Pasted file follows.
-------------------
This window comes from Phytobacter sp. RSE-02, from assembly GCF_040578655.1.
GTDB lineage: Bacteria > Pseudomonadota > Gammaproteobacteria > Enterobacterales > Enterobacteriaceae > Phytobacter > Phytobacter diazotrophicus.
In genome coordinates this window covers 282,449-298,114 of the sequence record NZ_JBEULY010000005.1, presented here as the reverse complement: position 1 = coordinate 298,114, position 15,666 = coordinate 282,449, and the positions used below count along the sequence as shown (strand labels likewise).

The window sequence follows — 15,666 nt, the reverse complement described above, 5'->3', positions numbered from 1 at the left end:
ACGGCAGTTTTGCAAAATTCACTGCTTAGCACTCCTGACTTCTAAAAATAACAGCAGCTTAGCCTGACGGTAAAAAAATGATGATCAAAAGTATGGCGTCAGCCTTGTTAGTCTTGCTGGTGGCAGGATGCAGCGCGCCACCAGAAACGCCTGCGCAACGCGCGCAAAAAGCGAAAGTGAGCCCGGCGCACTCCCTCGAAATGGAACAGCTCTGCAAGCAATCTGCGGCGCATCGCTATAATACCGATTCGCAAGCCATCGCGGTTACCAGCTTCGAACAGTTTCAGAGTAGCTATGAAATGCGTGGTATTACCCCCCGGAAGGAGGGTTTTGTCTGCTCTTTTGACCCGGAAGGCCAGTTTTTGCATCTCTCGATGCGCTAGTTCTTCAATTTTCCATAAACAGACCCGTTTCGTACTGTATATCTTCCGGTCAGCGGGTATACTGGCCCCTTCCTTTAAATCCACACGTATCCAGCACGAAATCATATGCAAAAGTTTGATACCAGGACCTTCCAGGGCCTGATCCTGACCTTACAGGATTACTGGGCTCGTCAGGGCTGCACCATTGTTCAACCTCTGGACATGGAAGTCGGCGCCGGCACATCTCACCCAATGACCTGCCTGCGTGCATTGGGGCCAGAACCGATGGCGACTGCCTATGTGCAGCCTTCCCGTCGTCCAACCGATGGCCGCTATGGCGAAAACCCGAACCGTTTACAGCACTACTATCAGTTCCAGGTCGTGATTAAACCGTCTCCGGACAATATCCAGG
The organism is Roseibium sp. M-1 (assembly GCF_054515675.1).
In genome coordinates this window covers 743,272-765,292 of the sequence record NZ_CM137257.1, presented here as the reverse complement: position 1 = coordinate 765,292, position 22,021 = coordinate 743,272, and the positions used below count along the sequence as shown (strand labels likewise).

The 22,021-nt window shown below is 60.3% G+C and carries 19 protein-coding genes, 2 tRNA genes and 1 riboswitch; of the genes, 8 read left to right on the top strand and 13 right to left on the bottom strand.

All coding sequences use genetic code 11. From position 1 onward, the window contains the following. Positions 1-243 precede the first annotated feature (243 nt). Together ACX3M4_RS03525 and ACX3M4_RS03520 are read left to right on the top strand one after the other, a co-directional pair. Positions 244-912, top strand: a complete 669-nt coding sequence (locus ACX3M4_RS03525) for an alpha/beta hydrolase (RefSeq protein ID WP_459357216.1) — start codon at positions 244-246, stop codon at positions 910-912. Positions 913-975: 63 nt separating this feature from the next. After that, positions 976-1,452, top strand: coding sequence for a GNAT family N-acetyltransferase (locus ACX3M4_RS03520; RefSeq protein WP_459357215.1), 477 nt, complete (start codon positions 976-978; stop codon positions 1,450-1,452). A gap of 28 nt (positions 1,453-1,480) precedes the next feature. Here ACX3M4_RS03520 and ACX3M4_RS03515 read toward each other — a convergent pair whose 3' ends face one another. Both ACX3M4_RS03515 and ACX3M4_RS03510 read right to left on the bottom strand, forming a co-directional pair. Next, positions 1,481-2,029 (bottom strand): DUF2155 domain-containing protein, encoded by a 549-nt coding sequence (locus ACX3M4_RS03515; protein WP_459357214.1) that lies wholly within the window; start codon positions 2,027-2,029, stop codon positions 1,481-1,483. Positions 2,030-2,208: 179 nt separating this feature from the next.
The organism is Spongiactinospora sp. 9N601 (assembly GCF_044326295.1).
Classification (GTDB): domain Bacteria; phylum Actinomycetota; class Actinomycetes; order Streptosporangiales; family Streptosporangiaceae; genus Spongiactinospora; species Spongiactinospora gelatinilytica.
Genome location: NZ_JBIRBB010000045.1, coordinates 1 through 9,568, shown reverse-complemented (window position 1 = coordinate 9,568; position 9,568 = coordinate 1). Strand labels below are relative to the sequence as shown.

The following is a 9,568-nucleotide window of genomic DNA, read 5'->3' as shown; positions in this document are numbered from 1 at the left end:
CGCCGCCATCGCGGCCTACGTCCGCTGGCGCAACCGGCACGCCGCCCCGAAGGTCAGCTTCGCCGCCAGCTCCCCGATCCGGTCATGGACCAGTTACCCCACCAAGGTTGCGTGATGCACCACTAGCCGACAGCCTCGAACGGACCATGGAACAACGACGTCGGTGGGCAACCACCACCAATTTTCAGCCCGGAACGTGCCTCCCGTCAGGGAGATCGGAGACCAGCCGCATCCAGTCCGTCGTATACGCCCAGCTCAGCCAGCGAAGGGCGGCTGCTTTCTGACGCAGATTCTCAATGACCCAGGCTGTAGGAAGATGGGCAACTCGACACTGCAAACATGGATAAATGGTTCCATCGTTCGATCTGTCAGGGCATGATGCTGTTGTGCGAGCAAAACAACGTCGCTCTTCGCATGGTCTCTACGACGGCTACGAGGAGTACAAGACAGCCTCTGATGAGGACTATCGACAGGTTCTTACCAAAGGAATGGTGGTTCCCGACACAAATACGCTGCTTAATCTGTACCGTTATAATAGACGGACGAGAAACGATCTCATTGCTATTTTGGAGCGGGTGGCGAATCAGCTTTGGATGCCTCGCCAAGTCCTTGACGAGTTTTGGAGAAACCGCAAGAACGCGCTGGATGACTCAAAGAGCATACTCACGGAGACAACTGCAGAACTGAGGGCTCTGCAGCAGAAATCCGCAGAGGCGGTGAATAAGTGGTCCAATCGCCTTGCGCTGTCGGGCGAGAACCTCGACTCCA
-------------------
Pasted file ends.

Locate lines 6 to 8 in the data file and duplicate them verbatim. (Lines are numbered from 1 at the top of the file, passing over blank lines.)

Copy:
The organism is Roseibium sp. M-1 (assembly GCF_054515675.1).
In genome coordinates this window covers 743,272-765,292 of the sequence record NZ_CM137257.1, presented here as the reverse complement: position 1 = coordinate 765,292, position 22,021 = coordinate 743,272, and the positions used below count along the sequence as shown (strand labels likewise).

The 22,021-nt window shown below is 60.3% G+C and carries 19 protein-coding genes, 2 tRNA genes and 1 riboswitch; of the genes, 8 read left to right on the top strand and 13 right to left on the bottom strand.